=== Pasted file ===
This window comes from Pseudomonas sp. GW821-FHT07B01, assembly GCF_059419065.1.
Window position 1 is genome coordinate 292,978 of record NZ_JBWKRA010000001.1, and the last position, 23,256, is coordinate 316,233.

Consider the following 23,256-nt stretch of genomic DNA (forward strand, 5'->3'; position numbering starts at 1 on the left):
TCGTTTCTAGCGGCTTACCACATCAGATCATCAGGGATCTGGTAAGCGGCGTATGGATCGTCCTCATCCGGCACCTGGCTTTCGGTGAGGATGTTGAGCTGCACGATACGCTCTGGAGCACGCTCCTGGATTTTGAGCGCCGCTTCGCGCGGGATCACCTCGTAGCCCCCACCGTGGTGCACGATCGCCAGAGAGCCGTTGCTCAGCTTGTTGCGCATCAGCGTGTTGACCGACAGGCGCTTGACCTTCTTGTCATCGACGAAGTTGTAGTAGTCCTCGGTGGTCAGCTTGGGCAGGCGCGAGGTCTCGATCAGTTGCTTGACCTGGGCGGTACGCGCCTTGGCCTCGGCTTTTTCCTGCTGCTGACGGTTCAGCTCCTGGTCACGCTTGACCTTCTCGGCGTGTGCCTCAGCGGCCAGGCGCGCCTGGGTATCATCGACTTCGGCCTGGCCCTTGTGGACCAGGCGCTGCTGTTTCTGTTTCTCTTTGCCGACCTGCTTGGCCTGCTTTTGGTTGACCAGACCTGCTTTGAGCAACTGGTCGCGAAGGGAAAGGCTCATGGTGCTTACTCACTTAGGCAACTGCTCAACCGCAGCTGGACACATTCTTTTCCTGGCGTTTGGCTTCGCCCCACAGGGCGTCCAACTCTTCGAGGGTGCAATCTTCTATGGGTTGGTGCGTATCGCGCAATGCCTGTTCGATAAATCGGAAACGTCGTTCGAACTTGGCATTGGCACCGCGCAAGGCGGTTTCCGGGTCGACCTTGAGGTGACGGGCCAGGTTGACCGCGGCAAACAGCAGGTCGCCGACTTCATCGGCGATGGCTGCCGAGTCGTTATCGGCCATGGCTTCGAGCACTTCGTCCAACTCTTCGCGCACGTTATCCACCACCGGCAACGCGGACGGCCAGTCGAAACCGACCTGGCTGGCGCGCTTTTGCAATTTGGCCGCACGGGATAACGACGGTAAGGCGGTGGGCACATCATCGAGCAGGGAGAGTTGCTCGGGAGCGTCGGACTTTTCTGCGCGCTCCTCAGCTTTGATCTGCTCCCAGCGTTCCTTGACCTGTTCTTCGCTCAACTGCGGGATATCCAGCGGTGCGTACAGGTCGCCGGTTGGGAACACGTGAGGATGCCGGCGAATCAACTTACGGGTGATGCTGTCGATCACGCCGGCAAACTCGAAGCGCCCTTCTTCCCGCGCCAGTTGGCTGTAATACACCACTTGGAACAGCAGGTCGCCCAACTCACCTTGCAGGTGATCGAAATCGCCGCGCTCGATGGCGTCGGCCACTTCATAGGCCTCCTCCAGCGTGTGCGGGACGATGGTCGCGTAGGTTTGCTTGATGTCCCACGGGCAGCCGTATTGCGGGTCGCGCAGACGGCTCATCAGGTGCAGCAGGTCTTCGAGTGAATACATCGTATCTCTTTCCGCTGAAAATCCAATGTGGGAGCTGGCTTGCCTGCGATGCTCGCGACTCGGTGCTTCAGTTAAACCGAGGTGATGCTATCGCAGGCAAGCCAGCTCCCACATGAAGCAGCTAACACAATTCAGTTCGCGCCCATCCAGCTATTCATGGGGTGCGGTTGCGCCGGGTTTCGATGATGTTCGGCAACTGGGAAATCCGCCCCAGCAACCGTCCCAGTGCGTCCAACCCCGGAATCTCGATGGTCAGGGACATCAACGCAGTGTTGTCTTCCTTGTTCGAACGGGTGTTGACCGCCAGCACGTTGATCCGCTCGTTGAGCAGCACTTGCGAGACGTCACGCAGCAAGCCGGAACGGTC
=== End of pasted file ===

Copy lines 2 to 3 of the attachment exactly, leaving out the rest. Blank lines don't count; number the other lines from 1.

Window position 1 is genome coordinate 292,978 of record NZ_JBWKRA010000001.1, and the last position, 23,256, is coordinate 316,233.

Consider the following 23,256-nt stretch of genomic DNA (forward strand, 5'->3'; position numbering starts at 1 on the left):